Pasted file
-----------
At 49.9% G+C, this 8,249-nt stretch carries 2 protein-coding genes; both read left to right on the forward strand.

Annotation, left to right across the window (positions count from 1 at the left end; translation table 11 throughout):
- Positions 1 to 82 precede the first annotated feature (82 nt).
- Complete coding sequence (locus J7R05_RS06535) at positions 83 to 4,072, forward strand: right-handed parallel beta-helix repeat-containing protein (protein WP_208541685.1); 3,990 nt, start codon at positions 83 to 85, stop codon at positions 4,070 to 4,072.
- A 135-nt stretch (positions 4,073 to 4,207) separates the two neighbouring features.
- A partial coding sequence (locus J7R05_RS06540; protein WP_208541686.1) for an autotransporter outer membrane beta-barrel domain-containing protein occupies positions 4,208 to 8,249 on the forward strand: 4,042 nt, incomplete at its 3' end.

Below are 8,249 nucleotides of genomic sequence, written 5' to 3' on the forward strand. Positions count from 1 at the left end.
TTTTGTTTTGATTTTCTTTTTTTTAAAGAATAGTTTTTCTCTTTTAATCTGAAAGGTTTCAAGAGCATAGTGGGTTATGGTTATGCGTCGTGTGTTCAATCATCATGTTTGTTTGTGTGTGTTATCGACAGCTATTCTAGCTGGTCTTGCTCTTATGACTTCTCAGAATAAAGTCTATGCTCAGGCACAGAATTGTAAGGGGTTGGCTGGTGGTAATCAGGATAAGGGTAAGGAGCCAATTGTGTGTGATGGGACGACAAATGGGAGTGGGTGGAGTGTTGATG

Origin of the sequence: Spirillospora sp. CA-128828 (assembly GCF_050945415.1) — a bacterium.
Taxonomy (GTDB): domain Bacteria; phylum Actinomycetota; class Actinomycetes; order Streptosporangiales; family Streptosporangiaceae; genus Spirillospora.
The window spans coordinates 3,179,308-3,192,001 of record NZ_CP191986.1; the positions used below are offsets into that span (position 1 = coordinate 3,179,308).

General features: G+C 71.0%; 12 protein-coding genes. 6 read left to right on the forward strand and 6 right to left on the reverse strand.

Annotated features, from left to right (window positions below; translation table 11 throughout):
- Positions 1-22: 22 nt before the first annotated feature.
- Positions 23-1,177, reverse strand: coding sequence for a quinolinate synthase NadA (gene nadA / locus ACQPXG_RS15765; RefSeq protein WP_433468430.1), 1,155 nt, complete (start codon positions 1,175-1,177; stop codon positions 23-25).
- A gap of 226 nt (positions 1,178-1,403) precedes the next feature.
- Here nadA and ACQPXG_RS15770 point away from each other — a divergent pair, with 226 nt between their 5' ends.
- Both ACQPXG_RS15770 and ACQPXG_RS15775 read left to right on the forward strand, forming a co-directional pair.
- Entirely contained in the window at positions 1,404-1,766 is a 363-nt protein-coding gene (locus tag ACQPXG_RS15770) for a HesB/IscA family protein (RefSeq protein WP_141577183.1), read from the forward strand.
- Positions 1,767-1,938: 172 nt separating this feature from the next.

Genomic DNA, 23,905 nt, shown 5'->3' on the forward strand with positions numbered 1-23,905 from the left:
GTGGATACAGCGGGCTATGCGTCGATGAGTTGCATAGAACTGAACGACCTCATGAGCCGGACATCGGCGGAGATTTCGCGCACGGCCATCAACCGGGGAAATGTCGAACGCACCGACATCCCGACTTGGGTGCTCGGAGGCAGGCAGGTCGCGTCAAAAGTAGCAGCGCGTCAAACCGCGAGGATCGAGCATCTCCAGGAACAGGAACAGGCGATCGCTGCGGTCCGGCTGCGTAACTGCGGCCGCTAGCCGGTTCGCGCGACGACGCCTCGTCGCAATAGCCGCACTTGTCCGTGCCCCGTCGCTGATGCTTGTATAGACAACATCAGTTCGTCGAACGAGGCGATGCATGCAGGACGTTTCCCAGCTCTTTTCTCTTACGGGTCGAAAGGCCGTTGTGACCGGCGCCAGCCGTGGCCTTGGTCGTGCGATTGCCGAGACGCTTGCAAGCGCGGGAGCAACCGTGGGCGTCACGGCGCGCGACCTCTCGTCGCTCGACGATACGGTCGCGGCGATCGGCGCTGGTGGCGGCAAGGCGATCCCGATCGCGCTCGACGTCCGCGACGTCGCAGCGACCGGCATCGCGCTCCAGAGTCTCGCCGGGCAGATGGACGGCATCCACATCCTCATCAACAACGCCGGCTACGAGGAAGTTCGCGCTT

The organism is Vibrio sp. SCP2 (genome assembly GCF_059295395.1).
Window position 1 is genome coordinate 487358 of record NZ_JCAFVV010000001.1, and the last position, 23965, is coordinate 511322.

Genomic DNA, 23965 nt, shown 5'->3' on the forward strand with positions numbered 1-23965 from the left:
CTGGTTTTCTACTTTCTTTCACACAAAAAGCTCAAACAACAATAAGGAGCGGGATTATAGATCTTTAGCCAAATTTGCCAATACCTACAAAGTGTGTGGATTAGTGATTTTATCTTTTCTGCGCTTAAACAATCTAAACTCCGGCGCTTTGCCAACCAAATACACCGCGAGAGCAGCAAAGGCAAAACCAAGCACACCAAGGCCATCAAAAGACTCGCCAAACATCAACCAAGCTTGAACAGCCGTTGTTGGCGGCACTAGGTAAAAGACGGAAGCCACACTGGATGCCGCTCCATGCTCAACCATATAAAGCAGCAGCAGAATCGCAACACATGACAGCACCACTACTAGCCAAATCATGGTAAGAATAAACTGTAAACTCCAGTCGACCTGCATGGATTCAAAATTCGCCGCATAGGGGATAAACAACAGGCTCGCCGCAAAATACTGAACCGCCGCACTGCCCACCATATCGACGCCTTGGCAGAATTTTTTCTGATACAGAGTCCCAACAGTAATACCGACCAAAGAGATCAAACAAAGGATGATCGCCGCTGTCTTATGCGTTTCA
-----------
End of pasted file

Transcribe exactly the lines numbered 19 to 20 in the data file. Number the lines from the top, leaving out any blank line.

- Entirely contained in the window at positions 1,404-1,766 is a 363-nt protein-coding gene (locus tag ACQPXG_RS15770) for a HesB/IscA family protein (RefSeq protein WP_141577183.1), read from the forward strand.
- Positions 1,767-1,938: 172 nt separating this feature from the next.